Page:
UCL Researchers
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    The UCL Careers team use this Blog to share their ‘news and views’ about careers with you. You will find snippets about a whole range of career related issues, news from recruiters and links to interesting articles in the media.

    We hope you enjoy reading the Blog and will be inspired to tell us your views.

    If you want to suggest things that students and graduates might find helpful, please let us know – we want to hear from you.

    Karen Barnard – Head of UCL Careers

    UCL Careers is part of The Careers Group, University of London

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    Chris Penny’s Communications Internship at Portland Press

    By S Donaldson, on 25 April 2016

    Internships, placements, work shadowing….when it comes to selecting a career they’re all great ways to ‘try before you buy’. Some UCL PhD programmes contain a mandatory placement period, a few months where students must do something unrelated to their research. These prove invaluable to the students involved, so in this series of posts we hope to spread the career knowledge by speaking to three PhDs about their placement experiences.

    Communication

    Interview by Shadae Samuels, Placements and Vacancies Officer, UCL Careers.

    Image taken from Chris Garcia.

    Chris Penny is a current PhD student with the London Interdisciplinary Doctoral Training Programme.  He is based in Sandip Patel’s lab and his PhD project is studying the molecular physiology and signalling functions of an intracellular ion channel. Through Chris’ project he was able to experience writing papers and reviews, which piqued his interest in potentially pursuing a career in publishing. This made publishing the perfect option for his PIPS placement to provide him with the opportunity to gain new skills and find out as much as possible about the industry. Chris secured a 12 week placement with Portland Press, a leading provider of high-quality publishing and knowledge dissemination solutions. He was supervised by the Executive Editor, Clare Curtis.

    How did Chris secure his PIPS with Portland Press?

    Chris initially researched a large number of publishing houses, he speculatively sent his CV and cover letter; he would then follow up his application with a phone call to the organisation. He found this approach was quite time-consuming and did not yield a high response, so Chris reached out to his own network for contacts in the publishing industry. Luckily Chris had a friend who previously worked at Portland Press Ltd and they put him in touch with a member of the editorial team. Chris organised an interview, and he was offered an internship starting a few months later. Chris would advise anyone applying for internships to utilise their contacts and be persistent in following up with the organisation. Having a contact in the organisation really helps with getting your application noticed!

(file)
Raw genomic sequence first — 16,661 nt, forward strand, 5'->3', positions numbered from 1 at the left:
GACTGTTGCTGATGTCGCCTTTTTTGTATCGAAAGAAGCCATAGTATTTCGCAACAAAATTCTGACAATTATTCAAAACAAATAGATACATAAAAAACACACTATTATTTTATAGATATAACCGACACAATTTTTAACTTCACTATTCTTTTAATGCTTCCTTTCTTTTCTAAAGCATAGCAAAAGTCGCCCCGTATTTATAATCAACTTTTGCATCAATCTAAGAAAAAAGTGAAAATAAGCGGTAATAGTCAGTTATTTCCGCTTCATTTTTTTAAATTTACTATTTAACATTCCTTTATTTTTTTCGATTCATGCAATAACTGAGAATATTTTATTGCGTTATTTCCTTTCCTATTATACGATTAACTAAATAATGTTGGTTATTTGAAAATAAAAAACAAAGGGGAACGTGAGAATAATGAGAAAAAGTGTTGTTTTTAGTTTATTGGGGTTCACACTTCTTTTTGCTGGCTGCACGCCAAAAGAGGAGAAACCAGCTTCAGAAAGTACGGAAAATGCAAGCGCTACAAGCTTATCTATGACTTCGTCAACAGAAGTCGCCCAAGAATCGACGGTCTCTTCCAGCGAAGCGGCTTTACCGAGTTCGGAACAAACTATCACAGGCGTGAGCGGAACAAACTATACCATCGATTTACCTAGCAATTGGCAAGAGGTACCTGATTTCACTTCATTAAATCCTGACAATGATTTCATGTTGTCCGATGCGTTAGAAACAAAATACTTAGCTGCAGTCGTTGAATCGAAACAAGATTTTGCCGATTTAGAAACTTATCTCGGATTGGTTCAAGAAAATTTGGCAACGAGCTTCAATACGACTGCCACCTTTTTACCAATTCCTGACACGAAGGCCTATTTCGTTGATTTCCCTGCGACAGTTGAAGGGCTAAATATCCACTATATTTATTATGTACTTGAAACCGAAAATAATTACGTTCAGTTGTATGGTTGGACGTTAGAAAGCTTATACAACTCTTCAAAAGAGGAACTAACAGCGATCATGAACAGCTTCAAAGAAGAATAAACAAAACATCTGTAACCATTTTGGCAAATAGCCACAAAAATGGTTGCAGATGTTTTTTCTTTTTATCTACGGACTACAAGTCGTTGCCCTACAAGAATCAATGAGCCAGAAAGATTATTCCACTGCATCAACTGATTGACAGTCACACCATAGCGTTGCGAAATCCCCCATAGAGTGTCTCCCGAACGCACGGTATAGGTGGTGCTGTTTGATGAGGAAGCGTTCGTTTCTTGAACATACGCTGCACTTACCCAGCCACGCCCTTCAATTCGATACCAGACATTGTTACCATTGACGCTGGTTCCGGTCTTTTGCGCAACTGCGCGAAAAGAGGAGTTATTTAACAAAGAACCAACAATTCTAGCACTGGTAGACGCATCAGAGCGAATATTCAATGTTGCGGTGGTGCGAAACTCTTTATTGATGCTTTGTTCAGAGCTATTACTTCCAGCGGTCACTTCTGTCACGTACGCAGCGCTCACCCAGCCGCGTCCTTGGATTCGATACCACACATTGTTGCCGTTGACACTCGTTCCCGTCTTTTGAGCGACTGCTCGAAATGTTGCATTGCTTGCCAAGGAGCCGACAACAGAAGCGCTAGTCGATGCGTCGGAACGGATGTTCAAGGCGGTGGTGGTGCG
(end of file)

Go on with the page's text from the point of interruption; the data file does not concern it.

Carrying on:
What did the company look for in a placement student?

    Portland Press wanted someone who was enthusiastic, willing to learn, and able to ‘have a go’ at a variety of tasks, some of which were mundane and others that would be more challenging. It was good to have someone who had little or no experience in the publishing industry so that they did not arrive with any preconceived ideas. The only requirement they had was for the intern to have scientific knowledge.

    What did Chris do on his placement?

    Portland Press is the wholly owned publishing subsidiary of the Biochemical Society, and produces the Biochemical Journal and Clinical Science, among other titles. It is a really exciting time to work there, with both the Society and the Press going through a number of changes to their look, systems and processes. Chris’ role mainly consisted of qualitative and quantitative data analysis, building upon his lab skills in the context of publishing. This included carrying out extensive citation analysis, looking at which research is high profile and which areas could be improved. Helping with the peer review submitted articles, Chris was able to generate strategies for expanding the research that is published by Portland Press, and he helped with commissioning experts to write the hot topics of the week.

    What did Chris gain from the experience?

    The placement was an opportunity for Chris to experience the other side of academic publishing. From the placement Chris gained commercial awareness, which he found particularly useful as this experience is very difficult to come by during a PhD. He improved on his analytical skills, market research skills by soliciting reviews, launching new content and searching for peer reviewers. Chris broadened his scientific interests as he was exposed to research in areas he was almost completely unaware of previously.

    How did the placement contribute to Portland Press?

    Portland Press is going through a period of significant change both in organisational structure and in processes. The work Chris undertook provided some foundations for future development of the department, and helped the creation of an overall strategy. The Biochemical Society is committed to the advancement of science for academics and students. Part of its ethos is to foster education and student opportunities. Therefore being part of the BBSRC PhD placement programme was the perfect way to meet this for Portland Press.

    Has the placement influenced Chris’s career direction?